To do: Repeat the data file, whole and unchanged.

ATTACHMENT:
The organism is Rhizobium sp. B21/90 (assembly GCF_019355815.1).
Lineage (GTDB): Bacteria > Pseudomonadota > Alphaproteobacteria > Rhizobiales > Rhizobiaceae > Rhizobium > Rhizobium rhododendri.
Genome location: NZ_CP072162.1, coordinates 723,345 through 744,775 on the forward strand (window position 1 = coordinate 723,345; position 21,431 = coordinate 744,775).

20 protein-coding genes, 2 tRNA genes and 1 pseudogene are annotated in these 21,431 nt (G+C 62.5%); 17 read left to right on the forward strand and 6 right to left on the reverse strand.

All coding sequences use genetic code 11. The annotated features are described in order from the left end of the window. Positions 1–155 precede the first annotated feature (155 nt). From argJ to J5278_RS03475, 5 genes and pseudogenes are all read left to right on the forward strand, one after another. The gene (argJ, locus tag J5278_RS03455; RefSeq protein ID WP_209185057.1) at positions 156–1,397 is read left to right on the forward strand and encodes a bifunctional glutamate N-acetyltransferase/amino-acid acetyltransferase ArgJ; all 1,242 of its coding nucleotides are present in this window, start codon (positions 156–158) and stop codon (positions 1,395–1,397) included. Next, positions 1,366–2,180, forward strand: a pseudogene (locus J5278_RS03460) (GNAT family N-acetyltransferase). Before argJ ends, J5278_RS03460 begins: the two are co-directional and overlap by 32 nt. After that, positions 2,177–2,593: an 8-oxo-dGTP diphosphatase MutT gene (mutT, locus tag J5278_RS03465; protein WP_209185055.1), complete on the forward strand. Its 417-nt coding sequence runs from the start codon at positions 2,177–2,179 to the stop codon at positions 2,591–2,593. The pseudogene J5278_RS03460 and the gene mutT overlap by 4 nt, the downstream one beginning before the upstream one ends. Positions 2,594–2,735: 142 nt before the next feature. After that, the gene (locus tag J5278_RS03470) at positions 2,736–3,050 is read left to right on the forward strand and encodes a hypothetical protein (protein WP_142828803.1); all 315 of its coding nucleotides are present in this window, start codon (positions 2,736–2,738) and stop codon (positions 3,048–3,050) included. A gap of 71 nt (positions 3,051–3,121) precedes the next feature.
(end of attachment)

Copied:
The organism is Rhizobium sp. B21/90 (assembly GCF_019355815.1).
Lineage (GTDB): Bacteria > Pseudomonadota > Alphaproteobacteria > Rhizobiales > Rhizobiaceae > Rhizobium > Rhizobium rhododendri.
Genome location: NZ_CP072162.1, coordinates 723,345 through 744,775 on the forward strand (window position 1 = coordinate 723,345; position 21,431 = coordinate 744,775).

20 protein-coding genes, 2 tRNA genes and 1 pseudogene are annotated in these 21,431 nt (G+C 62.5%); 17 read left to right on the forward strand and 6 right to left on the reverse strand.

All coding sequences use genetic code 11. The annotated features are described in order from the left end of the window. Positions 1–155 precede the first annotated feature (155 nt). From argJ to J5278_RS03475, 5 genes and pseudogenes are all read left to right on the forward strand, one after another. The gene (argJ, locus tag J5278_RS03455; RefSeq protein ID WP_209185057.1) at positions 156–1,397 is read left to right on the forward strand and encodes a bifunctional glutamate N-acetyltransferase/amino-acid acetyltransferase ArgJ; all 1,242 of its coding nucleotides are present in this window, start codon (positions 156–158) and stop codon (positions 1,395–1,397) included. Next, positions 1,366–2,180, forward strand: a pseudogene (locus J5278_RS03460) (GNAT family N-acetyltransferase). Before argJ ends, J5278_RS03460 begins: the two are co-directional and overlap by 32 nt. After that, positions 2,177–2,593: an 8-oxo-dGTP diphosphatase MutT gene (mutT, locus tag J5278_RS03465; protein WP_209185055.1), complete on the forward strand. Its 417-nt coding sequence runs from the start codon at positions 2,177–2,179 to the stop codon at positions 2,591–2,593. The pseudogene J5278_RS03460 and the gene mutT overlap by 4 nt, the downstream one beginning before the upstream one ends. Positions 2,594–2,735: 142 nt before the next feature. After that, the gene (locus tag J5278_RS03470) at positions 2,736–3,050 is read left to right on the forward strand and encodes a hypothetical protein (protein WP_142828803.1); all 315 of its coding nucleotides are present in this window, start codon (positions 2,736–2,738) and stop codon (positions 3,048–3,050) included. A gap of 71 nt (positions 3,051–3,121) precedes the next feature.